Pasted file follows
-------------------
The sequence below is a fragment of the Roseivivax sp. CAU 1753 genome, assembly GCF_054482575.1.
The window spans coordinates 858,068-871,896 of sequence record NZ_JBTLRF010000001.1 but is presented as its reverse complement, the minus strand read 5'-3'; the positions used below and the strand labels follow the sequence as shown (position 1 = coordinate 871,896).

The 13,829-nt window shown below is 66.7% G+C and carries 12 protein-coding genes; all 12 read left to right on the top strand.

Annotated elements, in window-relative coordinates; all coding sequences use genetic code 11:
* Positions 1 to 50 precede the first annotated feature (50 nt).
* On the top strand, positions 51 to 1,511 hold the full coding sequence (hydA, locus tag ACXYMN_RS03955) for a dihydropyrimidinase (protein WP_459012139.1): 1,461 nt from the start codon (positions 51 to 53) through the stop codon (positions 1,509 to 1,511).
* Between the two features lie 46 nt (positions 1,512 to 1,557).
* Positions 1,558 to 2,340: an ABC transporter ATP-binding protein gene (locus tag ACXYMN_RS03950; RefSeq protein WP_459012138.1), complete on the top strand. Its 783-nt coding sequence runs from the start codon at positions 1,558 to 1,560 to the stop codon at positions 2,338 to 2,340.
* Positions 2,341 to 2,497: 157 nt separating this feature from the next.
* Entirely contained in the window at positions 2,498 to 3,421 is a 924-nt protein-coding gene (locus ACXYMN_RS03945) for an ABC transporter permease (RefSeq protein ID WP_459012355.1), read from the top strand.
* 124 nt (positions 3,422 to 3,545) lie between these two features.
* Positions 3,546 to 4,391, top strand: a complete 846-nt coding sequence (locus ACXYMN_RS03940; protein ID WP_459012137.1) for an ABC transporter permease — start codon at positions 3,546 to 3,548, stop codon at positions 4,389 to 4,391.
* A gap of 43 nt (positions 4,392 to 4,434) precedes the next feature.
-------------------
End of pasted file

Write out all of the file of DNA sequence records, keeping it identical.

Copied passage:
The sequence below is a fragment of the Roseivivax sp. CAU 1753 genome, assembly GCF_054482575.1.
The window spans coordinates 858,068-871,896 of sequence record NZ_JBTLRF010000001.1 but is presented as its reverse complement, the minus strand read 5'-3'; the positions used below and the strand labels follow the sequence as shown (position 1 = coordinate 871,896).

The 13,829-nt window shown below is 66.7% G+C and carries 12 protein-coding genes; all 12 read left to right on the top strand.

Annotated elements, in window-relative coordinates; all coding sequences use genetic code 11:
* Positions 1 to 50 precede the first annotated feature (50 nt).
* On the top strand, positions 51 to 1,511 hold the full coding sequence (hydA, locus tag ACXYMN_RS03955) for a dihydropyrimidinase (protein WP_459012139.1): 1,461 nt from the start codon (positions 51 to 53) through the stop codon (positions 1,509 to 1,511).
* Between the two features lie 46 nt (positions 1,512 to 1,557).
* Positions 1,558 to 2,340: an ABC transporter ATP-binding protein gene (locus tag ACXYMN_RS03950; RefSeq protein WP_459012138.1), complete on the top strand. Its 783-nt coding sequence runs from the start codon at positions 1,558 to 1,560 to the stop codon at positions 2,338 to 2,340.
* Positions 2,341 to 2,497: 157 nt separating this feature from the next.
* Entirely contained in the window at positions 2,498 to 3,421 is a 924-nt protein-coding gene (locus ACXYMN_RS03945) for an ABC transporter permease (RefSeq protein ID WP_459012355.1), read from the top strand.
* 124 nt (positions 3,422 to 3,545) lie between these two features.
* Positions 3,546 to 4,391, top strand: a complete 846-nt coding sequence (locus ACXYMN_RS03940; protein ID WP_459012137.1) for an ABC transporter permease — start codon at positions 3,546 to 3,548, stop codon at positions 4,389 to 4,391.
* A gap of 43 nt (positions 4,392 to 4,434) precedes the next feature.